“The ability to jump into untested waters is exciting for me as an author, and makes me think fast and hard about the stories and how they work for readers.”
Today, Scalzi stops by the NOOK Blog to share his thoughts on book series—both as a writer and a reader. His newest Old Man’s War book—The Human Division—is a series within a series consisting of 13 stories all released as stand-alone NOOK Books. Start the adventure with The Human Division #1: The B Team for just $0.99.
As an author, I am deeply suspicious about book series.
As a reader, you are now wholly entitled to roll your eyes at me, because my latest novel, The Human Division, is the fifth book in the Old Man’s War series. But stick with me a minute, because I do have a point.
For authors, a successful book series can be a blessing, because it means you have a built-in audience for your work -- people eager to pick up the next book to find out what happens in their favorite universes. But it can also be a curse: It’s easy to get lazy when you know that people are planning to get the work no matter what. It can also become a gilded cage: success at the expense of creative risk and growth.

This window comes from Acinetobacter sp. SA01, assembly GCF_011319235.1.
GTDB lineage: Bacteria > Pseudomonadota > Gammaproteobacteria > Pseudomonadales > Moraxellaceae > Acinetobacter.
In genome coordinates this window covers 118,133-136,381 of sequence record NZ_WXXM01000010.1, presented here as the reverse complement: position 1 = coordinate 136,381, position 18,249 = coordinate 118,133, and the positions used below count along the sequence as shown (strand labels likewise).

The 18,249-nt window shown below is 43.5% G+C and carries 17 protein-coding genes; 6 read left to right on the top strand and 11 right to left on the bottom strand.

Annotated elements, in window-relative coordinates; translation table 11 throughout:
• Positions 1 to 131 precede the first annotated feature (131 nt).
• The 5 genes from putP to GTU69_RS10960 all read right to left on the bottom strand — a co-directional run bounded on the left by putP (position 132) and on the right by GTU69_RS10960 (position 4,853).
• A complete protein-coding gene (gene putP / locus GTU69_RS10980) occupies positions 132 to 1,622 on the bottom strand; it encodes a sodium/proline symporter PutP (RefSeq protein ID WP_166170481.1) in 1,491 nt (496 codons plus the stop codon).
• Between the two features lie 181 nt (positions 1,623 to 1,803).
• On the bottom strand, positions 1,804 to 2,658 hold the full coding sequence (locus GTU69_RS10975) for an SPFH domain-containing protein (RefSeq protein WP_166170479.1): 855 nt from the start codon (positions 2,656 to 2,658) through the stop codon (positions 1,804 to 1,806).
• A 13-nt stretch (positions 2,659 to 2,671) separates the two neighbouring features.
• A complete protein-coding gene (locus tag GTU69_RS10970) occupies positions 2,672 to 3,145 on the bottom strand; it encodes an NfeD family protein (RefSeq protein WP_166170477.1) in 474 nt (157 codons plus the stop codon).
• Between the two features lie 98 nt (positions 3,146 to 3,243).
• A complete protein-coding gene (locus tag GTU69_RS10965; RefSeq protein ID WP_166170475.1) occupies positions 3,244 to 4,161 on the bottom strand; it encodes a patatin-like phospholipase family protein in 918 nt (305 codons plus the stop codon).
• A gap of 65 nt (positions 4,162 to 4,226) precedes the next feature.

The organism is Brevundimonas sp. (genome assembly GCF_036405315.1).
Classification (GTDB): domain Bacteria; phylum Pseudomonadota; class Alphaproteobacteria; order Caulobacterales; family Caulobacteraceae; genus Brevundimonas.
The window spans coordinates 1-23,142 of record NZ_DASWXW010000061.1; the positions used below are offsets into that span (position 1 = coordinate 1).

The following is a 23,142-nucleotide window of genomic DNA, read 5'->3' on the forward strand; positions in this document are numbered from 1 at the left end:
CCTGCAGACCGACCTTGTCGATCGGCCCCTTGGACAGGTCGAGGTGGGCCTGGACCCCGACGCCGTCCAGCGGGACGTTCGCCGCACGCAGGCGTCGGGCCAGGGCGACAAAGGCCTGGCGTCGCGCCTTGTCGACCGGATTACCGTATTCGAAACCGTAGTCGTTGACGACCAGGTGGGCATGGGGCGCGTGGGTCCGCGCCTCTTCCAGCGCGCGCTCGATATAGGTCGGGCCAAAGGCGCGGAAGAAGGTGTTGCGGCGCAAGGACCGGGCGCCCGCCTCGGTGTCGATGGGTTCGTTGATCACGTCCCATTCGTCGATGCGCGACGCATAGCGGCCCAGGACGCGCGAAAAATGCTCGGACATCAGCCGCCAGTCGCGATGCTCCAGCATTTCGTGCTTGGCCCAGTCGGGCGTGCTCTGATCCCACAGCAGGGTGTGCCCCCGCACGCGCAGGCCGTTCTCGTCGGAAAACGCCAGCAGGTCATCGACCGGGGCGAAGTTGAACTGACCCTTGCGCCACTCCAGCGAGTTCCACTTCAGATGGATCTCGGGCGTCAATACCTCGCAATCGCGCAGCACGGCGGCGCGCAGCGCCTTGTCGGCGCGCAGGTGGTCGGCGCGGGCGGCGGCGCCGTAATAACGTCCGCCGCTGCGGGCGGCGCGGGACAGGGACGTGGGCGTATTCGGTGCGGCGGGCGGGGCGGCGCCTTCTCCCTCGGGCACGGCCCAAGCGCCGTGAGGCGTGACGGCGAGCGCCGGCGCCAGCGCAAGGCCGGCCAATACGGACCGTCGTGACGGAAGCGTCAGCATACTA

And this is why as an author I am suspicious of book series. There’s so many ways to fall on one’s face while writing them.
So what did I personally do to avoid this creative faceplant?
1. Take time away. Four years passed between Zoe’s Tale, the last book in the OMW series, and The Human Division. This was intentional -- I needed enough time away from the series to decide where it needed to go next. In the meantime I wrote other novels, worked on a TV series and did other projects. When I came back to the series, I had new ideas and directions.
2. Give readers what they want -- and some of what you want. The Human Division goes back into the Old Man’s War universe, but it goes back into it on my terms: With new characters, new situations and new ways to expand what we know about that universe. It walks the line between keeping fans satisfied and keeping me engaged as a writer. I’m not just cranking out the book for the cash, I’m exploring possibilities. That makes me happy -- which ultimately will make readers happy.
3. Take risks.The Human Division is structured as an “episodic novel” -- thirteen individual free-standing episodes that each read as their own complete tale, but when put together show a larger narrative arc. Tor (my publisher) and I are doing that to experiment with what’s possible in today’s book market -- and we’re doing it because shaking up the standard novel form gives us different choices and ways to build the story. The ability to jump into untested waters is exciting for me as an author, and makes me think fast and hard about the stories and how they work for readers.
What makes me happiest about The Human Division is that we didn’t just grind out another book in a series. We used it as an opportunity to expand what’s possible, both in the story and in the publishing area. I hope you like the result.
Tell Me: Do you prefer series or stand-alone novels?
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